Hard work pays off in the future. Laziness pays off now.
Ian Jackson
2017-11-08 17:34:51 UTC
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Post by James Wilkinson Sword
You don't get fat from sugar, you get fat from eating too much food.
The body first tries to convert everything we take in into sugar. Some
things take longer to convert than others. Sugar that is surplus to
immediate requirements gets stored as fat - and sugar surpluses (even if
only temporary) are most likely to occur when we consume substantial
quantities of stuff with a high sugar content. We then become physically
fat. Even if we then starve ourselves, our fat stores take some time to
get re-converted into sugar - but when they do, we become thin again.
--
Ian
R. Mark Clayton
2017-11-08 18:55:04 UTC
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Post by Ian Jackson
Post by James Wilkinson Sword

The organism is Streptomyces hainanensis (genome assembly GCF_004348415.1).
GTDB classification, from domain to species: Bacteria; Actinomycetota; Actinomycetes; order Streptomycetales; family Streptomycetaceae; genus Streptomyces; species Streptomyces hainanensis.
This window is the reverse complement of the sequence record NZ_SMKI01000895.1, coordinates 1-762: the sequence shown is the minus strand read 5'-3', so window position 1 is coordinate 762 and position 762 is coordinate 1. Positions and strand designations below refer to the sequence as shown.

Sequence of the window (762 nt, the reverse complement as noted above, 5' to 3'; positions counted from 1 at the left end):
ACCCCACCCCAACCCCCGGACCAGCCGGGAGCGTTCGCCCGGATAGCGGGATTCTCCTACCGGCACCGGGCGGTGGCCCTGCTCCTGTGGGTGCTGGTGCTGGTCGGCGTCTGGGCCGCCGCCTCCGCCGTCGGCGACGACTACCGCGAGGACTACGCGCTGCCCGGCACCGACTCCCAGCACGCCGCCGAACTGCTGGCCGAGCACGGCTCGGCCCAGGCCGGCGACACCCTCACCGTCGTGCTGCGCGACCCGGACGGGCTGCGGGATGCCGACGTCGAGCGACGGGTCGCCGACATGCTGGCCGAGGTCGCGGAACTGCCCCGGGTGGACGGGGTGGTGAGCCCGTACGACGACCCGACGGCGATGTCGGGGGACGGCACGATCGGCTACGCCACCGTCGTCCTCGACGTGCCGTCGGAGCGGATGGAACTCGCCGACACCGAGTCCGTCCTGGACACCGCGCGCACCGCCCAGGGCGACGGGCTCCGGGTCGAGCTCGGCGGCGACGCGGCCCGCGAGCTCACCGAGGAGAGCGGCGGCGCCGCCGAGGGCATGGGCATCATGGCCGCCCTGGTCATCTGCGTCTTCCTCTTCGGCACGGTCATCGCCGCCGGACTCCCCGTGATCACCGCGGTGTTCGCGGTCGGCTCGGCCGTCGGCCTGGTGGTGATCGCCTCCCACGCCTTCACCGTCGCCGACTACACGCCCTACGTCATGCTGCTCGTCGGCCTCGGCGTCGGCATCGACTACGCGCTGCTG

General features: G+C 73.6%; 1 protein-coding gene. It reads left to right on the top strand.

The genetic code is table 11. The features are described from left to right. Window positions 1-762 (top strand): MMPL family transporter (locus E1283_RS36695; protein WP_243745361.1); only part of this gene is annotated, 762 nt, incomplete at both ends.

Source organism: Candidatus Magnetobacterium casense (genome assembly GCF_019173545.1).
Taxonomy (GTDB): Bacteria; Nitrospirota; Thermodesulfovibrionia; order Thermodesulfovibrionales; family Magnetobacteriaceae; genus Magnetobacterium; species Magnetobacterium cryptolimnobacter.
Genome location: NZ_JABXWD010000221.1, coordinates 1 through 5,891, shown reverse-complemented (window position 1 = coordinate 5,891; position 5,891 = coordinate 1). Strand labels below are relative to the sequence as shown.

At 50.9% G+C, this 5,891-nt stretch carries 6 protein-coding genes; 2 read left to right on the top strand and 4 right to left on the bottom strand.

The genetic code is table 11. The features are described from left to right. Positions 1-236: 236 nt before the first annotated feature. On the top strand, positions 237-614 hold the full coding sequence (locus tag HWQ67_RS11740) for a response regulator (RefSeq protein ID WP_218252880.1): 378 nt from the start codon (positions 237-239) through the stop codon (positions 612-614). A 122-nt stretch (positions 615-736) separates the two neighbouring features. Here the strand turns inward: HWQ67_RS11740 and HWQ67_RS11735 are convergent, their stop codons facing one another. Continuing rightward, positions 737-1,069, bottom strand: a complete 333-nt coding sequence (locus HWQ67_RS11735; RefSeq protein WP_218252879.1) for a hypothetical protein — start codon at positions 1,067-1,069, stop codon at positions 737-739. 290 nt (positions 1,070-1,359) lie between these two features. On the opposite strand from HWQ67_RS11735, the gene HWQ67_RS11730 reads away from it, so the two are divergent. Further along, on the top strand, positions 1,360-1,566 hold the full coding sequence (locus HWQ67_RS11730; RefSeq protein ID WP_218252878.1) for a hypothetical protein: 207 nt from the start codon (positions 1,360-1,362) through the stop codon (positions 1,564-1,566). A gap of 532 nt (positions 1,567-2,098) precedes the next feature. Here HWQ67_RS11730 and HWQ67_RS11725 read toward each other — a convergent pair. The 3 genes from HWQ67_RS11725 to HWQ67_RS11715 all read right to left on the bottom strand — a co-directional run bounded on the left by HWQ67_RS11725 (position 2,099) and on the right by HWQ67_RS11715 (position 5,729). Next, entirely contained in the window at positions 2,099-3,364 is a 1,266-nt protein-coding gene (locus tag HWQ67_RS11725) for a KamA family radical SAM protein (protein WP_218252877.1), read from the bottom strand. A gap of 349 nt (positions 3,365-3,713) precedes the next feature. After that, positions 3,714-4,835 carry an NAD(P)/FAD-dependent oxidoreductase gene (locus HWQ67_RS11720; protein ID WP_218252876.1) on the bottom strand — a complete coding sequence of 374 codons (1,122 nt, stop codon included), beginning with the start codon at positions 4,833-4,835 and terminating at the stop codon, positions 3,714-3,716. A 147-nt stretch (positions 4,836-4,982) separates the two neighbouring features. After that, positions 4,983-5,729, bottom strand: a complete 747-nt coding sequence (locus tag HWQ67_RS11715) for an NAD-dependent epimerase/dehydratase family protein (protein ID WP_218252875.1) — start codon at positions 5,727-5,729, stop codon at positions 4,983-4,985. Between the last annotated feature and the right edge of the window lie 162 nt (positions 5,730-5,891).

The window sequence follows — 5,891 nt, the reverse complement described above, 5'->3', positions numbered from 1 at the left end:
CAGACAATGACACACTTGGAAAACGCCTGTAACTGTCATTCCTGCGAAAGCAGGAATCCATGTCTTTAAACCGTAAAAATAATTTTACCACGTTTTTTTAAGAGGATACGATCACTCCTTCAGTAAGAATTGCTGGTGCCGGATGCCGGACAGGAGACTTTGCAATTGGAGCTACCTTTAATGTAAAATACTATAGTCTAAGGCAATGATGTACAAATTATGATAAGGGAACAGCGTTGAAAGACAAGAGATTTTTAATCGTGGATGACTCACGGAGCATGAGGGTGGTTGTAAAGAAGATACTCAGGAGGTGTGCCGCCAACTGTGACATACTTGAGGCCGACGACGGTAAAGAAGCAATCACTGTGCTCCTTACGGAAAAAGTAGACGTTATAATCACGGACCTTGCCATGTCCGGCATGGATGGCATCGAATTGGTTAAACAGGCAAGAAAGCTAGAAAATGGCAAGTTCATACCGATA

You don't get fat from sugar, you get fat from eating too much food.
The body first tries to convert everything we take in into sugar.
Amino acids - er no,

Fats - er no,
Post by Ian Jackson
Some
things take longer to convert than others. Sugar that is surplus to
immediate requirements gets stored as fat
Glycogen initially, only later into fat.
Post by Ian Jackson
- and sugar surpluses (even if
only temporary) are most likely to occur when we consume substantial
quantities of stuff with a high sugar content. We then become physically
fat. Even if we then starve ourselves, our fat stores take some time to